I perceive this underlying theme in the accounts of those Druidic scribes whose role it was to record stories about the kingship of Britain, particularly concerning the relationship between St Cuthbert, the Viking king Guthrum and King Alfred the Great. Earlier on, they had been responsible for the beautifully illustrated Lindisfarne gospels.
By weaving the Bible stories through with the golden threads of allegorical codes, it seems that these scribes of old understood the vital role of the Spirit of the Land in bedding or rooting down the Sovereignty. They appear to have realised that it was connected, mathematically, alchemically and astrologically, to vast cosmological processes that were marked and honoured in ceremonies that were always held at the right Place and Time, and that went back in the ancestral lore for thousands of years.
The numbers found in these cosmic ‘histoires’ have also been discovered in the measurements of Megalithic stone circles, such as Stonehenge, if you know how to read them. Some archaeologists have called Stonehenge an “eclipse predictor” and can produce the mathematics to prove it. It is certainly true to my understanding that eclipses, to our early ancestors, represented the Marriage of the Sun and the Moon, the alchemical process that creates life through a communication between all Three Worlds (the Underworld, the Middle World and the Upper World).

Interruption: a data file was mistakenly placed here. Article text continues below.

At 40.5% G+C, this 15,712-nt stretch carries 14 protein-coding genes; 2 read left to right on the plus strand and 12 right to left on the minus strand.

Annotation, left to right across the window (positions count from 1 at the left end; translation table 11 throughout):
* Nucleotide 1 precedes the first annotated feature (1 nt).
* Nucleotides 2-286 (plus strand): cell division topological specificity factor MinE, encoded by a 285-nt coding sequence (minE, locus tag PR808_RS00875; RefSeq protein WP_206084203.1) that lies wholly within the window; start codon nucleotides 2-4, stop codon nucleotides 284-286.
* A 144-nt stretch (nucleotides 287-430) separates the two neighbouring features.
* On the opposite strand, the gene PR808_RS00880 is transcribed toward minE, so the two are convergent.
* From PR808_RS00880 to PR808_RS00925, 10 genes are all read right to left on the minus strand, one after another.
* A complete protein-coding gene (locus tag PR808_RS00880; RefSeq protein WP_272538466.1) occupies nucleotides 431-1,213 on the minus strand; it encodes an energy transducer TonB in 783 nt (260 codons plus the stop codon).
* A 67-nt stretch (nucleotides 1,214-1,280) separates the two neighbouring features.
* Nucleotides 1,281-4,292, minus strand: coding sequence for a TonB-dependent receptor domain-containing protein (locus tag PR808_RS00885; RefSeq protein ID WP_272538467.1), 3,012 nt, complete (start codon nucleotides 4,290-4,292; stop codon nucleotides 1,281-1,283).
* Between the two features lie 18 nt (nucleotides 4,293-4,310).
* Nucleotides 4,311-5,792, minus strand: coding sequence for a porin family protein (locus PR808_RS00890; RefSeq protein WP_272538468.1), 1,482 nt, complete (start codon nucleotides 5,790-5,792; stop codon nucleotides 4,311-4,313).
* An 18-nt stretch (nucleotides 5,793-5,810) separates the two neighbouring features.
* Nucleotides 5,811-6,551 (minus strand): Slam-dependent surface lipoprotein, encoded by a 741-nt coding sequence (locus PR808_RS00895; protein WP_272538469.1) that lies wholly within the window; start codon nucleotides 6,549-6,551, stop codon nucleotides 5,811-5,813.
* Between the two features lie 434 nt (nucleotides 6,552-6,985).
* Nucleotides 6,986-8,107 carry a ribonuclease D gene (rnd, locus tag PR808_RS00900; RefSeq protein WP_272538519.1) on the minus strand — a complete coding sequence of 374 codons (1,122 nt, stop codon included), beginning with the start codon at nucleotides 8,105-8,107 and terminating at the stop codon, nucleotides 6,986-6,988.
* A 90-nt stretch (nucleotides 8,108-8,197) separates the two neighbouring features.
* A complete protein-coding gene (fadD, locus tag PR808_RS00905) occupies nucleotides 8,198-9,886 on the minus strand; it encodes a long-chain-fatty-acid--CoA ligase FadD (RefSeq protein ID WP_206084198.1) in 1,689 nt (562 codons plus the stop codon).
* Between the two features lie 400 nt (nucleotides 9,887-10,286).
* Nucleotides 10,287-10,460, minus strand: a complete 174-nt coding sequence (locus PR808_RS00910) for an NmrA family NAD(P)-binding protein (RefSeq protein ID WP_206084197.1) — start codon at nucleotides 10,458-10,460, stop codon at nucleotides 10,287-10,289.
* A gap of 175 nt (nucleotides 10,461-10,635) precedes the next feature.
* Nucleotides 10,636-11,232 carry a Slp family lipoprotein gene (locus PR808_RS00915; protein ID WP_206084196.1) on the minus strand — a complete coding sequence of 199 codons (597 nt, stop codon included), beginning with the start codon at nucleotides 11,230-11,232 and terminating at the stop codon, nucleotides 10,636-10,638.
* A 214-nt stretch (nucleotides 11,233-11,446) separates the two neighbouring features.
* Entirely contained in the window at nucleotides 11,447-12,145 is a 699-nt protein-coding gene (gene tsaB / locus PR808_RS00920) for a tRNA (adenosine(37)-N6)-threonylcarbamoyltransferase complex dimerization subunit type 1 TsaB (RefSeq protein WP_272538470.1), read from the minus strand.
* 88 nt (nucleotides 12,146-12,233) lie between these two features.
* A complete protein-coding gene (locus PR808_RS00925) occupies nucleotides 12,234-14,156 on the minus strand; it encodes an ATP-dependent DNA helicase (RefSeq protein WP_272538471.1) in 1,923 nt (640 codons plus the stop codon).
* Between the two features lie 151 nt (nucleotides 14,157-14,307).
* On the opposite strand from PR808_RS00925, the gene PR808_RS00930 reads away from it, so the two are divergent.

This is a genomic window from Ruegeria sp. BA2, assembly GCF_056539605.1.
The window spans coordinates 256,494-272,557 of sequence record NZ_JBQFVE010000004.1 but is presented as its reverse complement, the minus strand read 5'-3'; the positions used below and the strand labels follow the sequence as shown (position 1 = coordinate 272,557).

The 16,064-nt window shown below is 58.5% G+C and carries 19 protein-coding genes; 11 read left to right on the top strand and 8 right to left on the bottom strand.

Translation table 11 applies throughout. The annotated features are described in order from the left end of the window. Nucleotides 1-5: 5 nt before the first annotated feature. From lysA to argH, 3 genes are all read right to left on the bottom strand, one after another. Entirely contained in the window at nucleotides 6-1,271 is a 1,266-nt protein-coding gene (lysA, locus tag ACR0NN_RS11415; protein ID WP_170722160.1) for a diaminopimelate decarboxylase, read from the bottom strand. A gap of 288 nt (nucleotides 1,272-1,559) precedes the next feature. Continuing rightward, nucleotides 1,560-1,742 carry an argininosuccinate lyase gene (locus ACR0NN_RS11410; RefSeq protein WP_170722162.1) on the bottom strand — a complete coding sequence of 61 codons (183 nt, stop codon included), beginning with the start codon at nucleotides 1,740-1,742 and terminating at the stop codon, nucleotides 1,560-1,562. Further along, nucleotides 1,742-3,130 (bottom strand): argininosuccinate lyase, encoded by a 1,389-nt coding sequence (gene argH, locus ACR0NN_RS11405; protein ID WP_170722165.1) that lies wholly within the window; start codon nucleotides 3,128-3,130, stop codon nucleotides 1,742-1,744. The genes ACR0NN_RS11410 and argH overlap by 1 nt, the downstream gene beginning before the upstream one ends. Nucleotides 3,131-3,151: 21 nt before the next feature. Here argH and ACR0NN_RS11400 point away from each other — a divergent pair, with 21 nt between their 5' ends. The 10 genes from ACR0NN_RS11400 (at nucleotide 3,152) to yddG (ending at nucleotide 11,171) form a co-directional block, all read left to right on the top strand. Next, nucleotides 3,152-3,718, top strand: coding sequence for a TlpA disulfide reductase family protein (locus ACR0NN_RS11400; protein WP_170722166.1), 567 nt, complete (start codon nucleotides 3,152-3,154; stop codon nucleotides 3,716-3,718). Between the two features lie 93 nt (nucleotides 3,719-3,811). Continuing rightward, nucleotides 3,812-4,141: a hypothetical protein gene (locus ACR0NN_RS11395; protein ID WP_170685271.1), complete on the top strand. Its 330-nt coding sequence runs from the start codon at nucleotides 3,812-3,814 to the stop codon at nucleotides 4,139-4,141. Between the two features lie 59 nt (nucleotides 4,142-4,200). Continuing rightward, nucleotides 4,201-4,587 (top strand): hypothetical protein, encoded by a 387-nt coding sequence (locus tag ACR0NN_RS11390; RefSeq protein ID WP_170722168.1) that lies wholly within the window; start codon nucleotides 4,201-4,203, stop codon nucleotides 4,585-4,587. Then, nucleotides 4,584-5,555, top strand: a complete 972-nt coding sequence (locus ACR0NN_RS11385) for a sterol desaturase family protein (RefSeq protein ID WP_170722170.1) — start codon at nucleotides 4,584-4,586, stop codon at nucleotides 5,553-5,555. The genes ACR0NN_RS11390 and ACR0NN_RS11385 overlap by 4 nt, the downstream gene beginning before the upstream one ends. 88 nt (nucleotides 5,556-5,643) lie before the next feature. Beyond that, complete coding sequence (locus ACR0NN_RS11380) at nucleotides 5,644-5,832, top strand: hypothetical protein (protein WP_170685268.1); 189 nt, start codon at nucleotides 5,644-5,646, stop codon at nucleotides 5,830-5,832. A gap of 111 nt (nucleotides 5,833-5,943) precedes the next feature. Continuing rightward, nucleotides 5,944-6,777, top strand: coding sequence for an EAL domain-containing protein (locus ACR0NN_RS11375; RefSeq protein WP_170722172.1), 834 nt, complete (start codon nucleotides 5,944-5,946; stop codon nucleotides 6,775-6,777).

So fast forward to the 9th century CE, and I believe that the Viking King Guthrum would have known these Three Worlds as, respectively: Hel, Midgard and Asgard and, to my way of thinking, these three realms would have been invoked at his coronation of the Danish peoples, which took place in the presence of St Cuthbert’s dead body that had been brought expressly for that purpose to Oswigesdune in Northumbria.
This is the same King Guthrum that King Alfred defeated at the decisive battle at Edington in May 878 CE after receiving a vision of St Cuthbert.
In Chapter 19: The Geomancy of King Alfred the Great of my best-selling book The Sacred Sex Rites of Ishtar , I go into great detail about the magical geomantic practices that were performed in the 9th century by King Alfred and his Druidic retainers under the cross of the four Royal Stars which, like Excalibur, protect the Sovereignty of the Land called Avalon, in Somerset.